– Users can pull up a list of all the links on a page (can be sorted by the source, or alphabetical), so use meaningful text (not “click here”).
      – Avoid foot notes (e.g. “*”), as the user will have to decide if they should risk looking for the relevant foot note (anchor links can help though).

      – Navigation bar should be consistent, do not remove links, re-organise or move the nav (might appear to be a new site).
      – On entering a page, a list of links is presumably a navigation bar… but an off-screened

      should help avoid confusion.
      – Sub Navigation should not use nested

        ‘s as the user is unlikely to listen to the nav on each page AND notice the differences.
        – Bread-crumbs are difficult to understand especially when they use the “>” character. Although they are easier with “you are here” starting text.
        – Do not use a

  21. Lets pretend that this is a perfect world for a second and assume that you do the following.
    1. You make the text resize according to the visitors browsers.

    2. The text gets bold for the visually impaired.

    3. All the images and h tags have alt tags to them.

    Heres the concerns.
    1. How will all the bolded text look to a person whos not visually impaired?

    2. Will the text get too big and run over the images on the page making it look out of balance?

    3. And will it make a difference if a visitor is using their own style sheets to view pages.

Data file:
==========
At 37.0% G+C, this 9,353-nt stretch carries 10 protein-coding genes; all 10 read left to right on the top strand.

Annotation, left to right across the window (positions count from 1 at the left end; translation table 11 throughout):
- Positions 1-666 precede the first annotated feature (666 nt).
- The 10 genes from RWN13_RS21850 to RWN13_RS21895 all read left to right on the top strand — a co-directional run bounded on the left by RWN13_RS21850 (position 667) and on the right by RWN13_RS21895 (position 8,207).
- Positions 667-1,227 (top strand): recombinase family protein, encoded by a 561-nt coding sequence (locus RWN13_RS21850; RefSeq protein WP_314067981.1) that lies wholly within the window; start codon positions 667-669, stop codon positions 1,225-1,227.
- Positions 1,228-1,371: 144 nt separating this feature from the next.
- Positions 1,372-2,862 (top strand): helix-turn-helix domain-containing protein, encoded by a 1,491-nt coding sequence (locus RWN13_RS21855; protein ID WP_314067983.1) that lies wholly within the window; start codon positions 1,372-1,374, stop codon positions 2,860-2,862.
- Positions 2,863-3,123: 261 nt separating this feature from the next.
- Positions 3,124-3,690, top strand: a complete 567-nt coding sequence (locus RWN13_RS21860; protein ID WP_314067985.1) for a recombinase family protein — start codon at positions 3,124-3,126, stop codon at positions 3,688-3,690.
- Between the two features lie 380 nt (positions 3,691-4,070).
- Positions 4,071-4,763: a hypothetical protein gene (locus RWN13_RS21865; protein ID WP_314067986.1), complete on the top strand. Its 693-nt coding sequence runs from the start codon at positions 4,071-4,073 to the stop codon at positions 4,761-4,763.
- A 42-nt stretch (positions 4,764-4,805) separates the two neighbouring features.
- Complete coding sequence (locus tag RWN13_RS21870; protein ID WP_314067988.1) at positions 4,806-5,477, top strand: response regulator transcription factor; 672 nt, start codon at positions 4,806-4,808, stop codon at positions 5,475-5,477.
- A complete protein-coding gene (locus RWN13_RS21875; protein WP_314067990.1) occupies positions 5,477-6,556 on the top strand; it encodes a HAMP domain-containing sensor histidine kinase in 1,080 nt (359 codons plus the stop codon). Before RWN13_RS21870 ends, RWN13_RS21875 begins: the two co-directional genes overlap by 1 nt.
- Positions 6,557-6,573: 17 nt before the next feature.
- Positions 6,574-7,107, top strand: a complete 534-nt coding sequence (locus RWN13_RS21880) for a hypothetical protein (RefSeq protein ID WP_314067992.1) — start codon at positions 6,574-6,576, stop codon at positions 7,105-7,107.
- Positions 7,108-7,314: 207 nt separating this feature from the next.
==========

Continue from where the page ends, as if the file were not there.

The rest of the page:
These are all concerns that id have plus, what if your client wants a cheap website built real fast? Will you eat the extra cost that it takes to put the time in to build the site?

  22. Another issue that he did not mention that a sight impared friend of mine has is that he hates pages that are white. Although he needs good contrast putting his face close enough to read the text also makes the white background glare and tire his eyes out pretty quickly, especially if there is a lot of text to read.

    The problem is something that we know and can recomend some changes to a client but far too often a client will want what they want regardless unless they are directly targeting people with sight problems.

  23. bq. Another issue that he did not mention that a sight impared friend of mine has is that he hates pages that are white. Although he needs good contrast putting his face close enough to read the text also makes the white background glare and tire his eyes out pretty quickly, especially if there is a lot of text to read.

    I suspect for every user that has problems with a white background you will have someone with a problem when you use a dark background. This is what I mean by extrapolating the experience of a single person into generalised rules.